Saturday, September 3, 2005
William Rehnquist, R.I.P. (1924-2005)
My thoughts about Rehnquist can be found here. My only addendum is that while there will undoubtedly be a focus on Rehnquist's ideology as a justice, his greatest legacy for the Court might be his management skills -- he was a vast improvement over both Burger and Warren in that capacity.
Earlier this summer, Charles Lane wrote an informative article about Rehnquist for Stanford magazine. I'm sure SCOTUSblog will have more tomorrow.
Milton Friedman, meet Robert Reich
Milton Friedman introduced the idea of a "negative income tax" in his 1962 book Capitalism and Freedom. The idea behind it was a way to provide welfare in the most efficient and least welfare-distorting manner possible.
In the New York Times today, Robert Reich drives this point home by looking at the deleterious effects of the alternative policy possibilities -- protectionism and pork-barrel spending:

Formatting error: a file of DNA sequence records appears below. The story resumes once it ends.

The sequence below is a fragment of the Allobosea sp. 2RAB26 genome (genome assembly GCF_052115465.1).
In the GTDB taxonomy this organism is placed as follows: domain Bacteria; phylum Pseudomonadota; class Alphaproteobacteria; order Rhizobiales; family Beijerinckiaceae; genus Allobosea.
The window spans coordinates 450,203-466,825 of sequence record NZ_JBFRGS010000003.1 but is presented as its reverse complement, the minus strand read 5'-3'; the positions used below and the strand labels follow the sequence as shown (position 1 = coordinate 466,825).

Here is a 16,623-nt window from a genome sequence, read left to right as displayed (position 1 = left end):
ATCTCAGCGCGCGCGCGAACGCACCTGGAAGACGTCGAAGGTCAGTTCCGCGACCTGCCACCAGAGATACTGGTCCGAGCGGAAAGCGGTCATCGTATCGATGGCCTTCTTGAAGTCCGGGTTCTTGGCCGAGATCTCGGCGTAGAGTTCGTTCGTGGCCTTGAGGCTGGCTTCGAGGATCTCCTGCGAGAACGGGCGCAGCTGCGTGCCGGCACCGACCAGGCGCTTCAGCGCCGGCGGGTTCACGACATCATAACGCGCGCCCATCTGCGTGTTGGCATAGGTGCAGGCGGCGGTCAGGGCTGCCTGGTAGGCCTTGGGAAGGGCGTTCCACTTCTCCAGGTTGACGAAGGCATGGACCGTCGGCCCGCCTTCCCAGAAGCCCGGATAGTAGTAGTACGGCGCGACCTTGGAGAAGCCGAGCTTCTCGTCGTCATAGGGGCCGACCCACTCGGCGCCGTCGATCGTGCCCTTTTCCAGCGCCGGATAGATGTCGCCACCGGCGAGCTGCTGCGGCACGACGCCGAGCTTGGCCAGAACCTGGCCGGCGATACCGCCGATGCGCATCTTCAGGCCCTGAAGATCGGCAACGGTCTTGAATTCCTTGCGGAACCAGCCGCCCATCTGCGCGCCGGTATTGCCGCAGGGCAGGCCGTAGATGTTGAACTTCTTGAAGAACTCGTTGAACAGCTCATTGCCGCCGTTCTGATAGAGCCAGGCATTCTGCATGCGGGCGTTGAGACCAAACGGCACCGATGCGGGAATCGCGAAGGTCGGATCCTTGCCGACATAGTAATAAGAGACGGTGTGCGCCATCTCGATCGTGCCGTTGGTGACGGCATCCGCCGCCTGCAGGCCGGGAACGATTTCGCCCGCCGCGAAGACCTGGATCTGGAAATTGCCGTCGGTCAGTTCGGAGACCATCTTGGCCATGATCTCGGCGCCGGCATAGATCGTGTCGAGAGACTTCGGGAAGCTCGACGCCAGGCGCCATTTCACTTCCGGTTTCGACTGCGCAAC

Read the whole thing -- Reich proposes a number of policy possibilities, including the expansion of the modern-day equivalent of the negative income tax, the earned income tax credit.
I'm not sure I buy all of Reich's proposed package, but his analysis of the political economy of the status quo is dead on.
Attack of the lipstick ninjas
In the Washington Post, Anthony Faiola reports that Japanese PM Junichiro Koizumi is pulling out all the stops in the run-up to parliamentary elections in Japan:
Friday, September 2, 2005
Will the Saints go marching back in?
In Slate, Josh Levin mourns the loss of his hometown city:
Also in Slate, Daniel Gross posits that the national economic effect of Katrina could be more devastating than the 9/11 attacks. Kieran Healy has two posts worth reading about the magnitude of the social disaster.